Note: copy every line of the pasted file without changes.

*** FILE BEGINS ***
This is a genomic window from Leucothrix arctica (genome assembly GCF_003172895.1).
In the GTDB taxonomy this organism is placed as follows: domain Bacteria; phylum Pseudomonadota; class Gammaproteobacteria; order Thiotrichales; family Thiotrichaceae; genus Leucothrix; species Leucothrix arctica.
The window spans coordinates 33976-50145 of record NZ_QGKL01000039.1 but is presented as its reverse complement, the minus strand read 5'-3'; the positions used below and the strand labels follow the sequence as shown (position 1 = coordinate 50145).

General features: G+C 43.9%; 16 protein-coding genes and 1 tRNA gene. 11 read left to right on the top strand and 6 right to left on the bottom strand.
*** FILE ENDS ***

This is a genomic window from Leucothrix arctica (genome assembly GCF_003172895.1).
In the GTDB taxonomy this organism is placed as follows: domain Bacteria; phylum Pseudomonadota; class Gammaproteobacteria; order Thiotrichales; family Thiotrichaceae; genus Leucothrix; species Leucothrix arctica.
The window spans coordinates 33976-50145 of record NZ_QGKL01000039.1 but is presented as its reverse complement, the minus strand read 5'-3'; the positions used below and the strand labels follow the sequence as shown (position 1 = coordinate 50145).

General features: G+C 43.9%; 16 protein-coding genes and 1 tRNA gene. 11 read left to right on the top strand and 6 right to left on the bottom strand.